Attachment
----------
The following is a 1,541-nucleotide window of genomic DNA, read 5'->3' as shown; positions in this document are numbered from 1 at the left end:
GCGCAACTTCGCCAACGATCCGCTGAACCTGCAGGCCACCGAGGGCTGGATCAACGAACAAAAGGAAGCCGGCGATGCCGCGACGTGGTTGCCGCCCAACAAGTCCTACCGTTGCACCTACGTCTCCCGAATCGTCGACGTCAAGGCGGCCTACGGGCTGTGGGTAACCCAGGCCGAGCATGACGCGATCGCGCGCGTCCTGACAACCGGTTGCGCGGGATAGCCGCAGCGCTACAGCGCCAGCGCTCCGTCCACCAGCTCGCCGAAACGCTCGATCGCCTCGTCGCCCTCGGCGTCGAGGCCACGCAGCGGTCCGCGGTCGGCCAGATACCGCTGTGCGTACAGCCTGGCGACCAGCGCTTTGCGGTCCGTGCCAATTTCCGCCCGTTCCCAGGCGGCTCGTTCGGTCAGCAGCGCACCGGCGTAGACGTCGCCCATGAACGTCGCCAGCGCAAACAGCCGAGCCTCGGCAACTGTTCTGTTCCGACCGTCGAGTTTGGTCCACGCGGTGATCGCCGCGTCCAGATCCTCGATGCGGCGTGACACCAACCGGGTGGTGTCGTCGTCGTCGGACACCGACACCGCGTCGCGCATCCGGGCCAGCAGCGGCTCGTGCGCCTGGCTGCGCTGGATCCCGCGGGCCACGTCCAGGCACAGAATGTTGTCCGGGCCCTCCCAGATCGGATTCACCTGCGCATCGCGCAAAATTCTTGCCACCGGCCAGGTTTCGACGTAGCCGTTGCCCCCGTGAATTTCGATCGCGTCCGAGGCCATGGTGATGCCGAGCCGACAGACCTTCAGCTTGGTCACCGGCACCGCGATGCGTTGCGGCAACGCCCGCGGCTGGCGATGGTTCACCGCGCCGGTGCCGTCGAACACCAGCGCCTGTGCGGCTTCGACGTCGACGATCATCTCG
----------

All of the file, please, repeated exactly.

The following is a 1,541-nucleotide window of genomic DNA, read 5'->3' as shown; positions in this document are numbered from 1 at the left end:
GCGCAACTTCGCCAACGATCCGCTGAACCTGCAGGCCACCGAGGGCTGGATCAACGAACAAAAGGAAGCCGGCGATGCCGCGACGTGGTTGCCGCCCAACAAGTCCTACCGTTGCACCTACGTCTCCCGAATCGTCGACGTCAAGGCGGCCTACGGGCTGTGGGTAACCCAGGCCGAGCATGACGCGATCGCGCGCGTCCTGACAACCGGTTGCGCGGGATAGCCGCAGCGCTACAGCGCCAGCGCTCCGTCCACCAGCTCGCCGAAACGCTCGATCGCCTCGTCGCCCTCGGCGTCGAGGCCACGCAGCGGTCCGCGGTCGGCCAGATACCGCTGTGCGTACAGCCTGGCGACCAGCGCTTTGCGGTCCGTGCCAATTTCCGCCCGTTCCCAGGCGGCTCGTTCGGTCAGCAGCGCACCGGCGTAGACGTCGCCCATGAACGTCGCCAGCGCAAACAGCCGAGCCTCGGCAACTGTTCTGTTCCGACCGTCGAGTTTGGTCCACGCGGTGATCGCCGCGTCCAGATCCTCGATGCGGCGTGACACCAACCGGGTGGTGTCGTCGTCGTCGGACACCGACACCGCGTCGCGCATCCGGGCCAGCAGCGGCTCGTGCGCCTGGCTGCGCTGGATCCCGCGGGCCACGTCCAGGCACAGAATGTTGTCCGGGCCCTCCCAGATCGGATTCACCTGCGCATCGCGCAAAATTCTTGCCACCGGCCAGGTTTCGACGTAGCCGTTGCCCCCGTGAATTTCGATCGCGTCCGAGGCCATGGTGATGCCGAGCCGACAGACCTTCAGCTTGGTCACCGGCACCGCGATGCGTTGCGGCAACGCCCGCGGCTGGCGATGGTTCACCGCGCCGGTGCCGTCGAACACCAGCGCCTGTGCGGCTTCGACGTCGACGATCATCTCG